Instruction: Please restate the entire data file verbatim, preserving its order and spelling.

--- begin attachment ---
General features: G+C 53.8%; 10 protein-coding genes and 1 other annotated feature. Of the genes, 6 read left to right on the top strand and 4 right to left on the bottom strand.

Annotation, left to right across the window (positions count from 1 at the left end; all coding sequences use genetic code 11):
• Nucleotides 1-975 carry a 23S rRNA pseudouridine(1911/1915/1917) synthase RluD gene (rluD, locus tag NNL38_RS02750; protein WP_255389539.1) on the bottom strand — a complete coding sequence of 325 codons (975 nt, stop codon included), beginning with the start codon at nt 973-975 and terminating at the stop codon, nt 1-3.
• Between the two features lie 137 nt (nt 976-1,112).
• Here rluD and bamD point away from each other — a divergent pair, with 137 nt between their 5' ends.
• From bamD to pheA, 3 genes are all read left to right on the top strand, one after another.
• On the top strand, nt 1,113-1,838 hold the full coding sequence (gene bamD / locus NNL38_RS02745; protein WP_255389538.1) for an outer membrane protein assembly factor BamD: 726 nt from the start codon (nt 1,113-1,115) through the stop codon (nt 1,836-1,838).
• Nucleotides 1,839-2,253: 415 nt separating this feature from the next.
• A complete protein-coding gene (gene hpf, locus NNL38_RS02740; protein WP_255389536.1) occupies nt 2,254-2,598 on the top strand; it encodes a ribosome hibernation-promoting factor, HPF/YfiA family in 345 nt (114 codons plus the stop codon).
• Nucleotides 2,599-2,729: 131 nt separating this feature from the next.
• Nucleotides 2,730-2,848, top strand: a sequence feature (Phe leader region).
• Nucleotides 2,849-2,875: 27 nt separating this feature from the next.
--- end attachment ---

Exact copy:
General features: G+C 53.8%; 10 protein-coding genes and 1 other annotated feature. Of the genes, 6 read left to right on the top strand and 4 right to left on the bottom strand.

Annotation, left to right across the window (positions count from 1 at the left end; all coding sequences use genetic code 11):
• Nucleotides 1-975 carry a 23S rRNA pseudouridine(1911/1915/1917) synthase RluD gene (rluD, locus tag NNL38_RS02750; protein WP_255389539.1) on the bottom strand — a complete coding sequence of 325 codons (975 nt, stop codon included), beginning with the start codon at nt 973-975 and terminating at the stop codon, nt 1-3.
• Between the two features lie 137 nt (nt 976-1,112).
• Here rluD and bamD point away from each other — a divergent pair, with 137 nt between their 5' ends.
• From bamD to pheA, 3 genes are all read left to right on the top strand, one after another.
• On the top strand, nt 1,113-1,838 hold the full coding sequence (gene bamD / locus NNL38_RS02745; protein WP_255389538.1) for an outer membrane protein assembly factor BamD: 726 nt from the start codon (nt 1,113-1,115) through the stop codon (nt 1,836-1,838).
• Nucleotides 1,839-2,253: 415 nt separating this feature from the next.
• A complete protein-coding gene (gene hpf, locus NNL38_RS02740; protein WP_255389536.1) occupies nt 2,254-2,598 on the top strand; it encodes a ribosome hibernation-promoting factor, HPF/YfiA family in 345 nt (114 codons plus the stop codon).
• Nucleotides 2,599-2,729: 131 nt separating this feature from the next.
• Nucleotides 2,730-2,848, top strand: a sequence feature (Phe leader region).
• Nucleotides 2,849-2,875: 27 nt separating this feature from the next.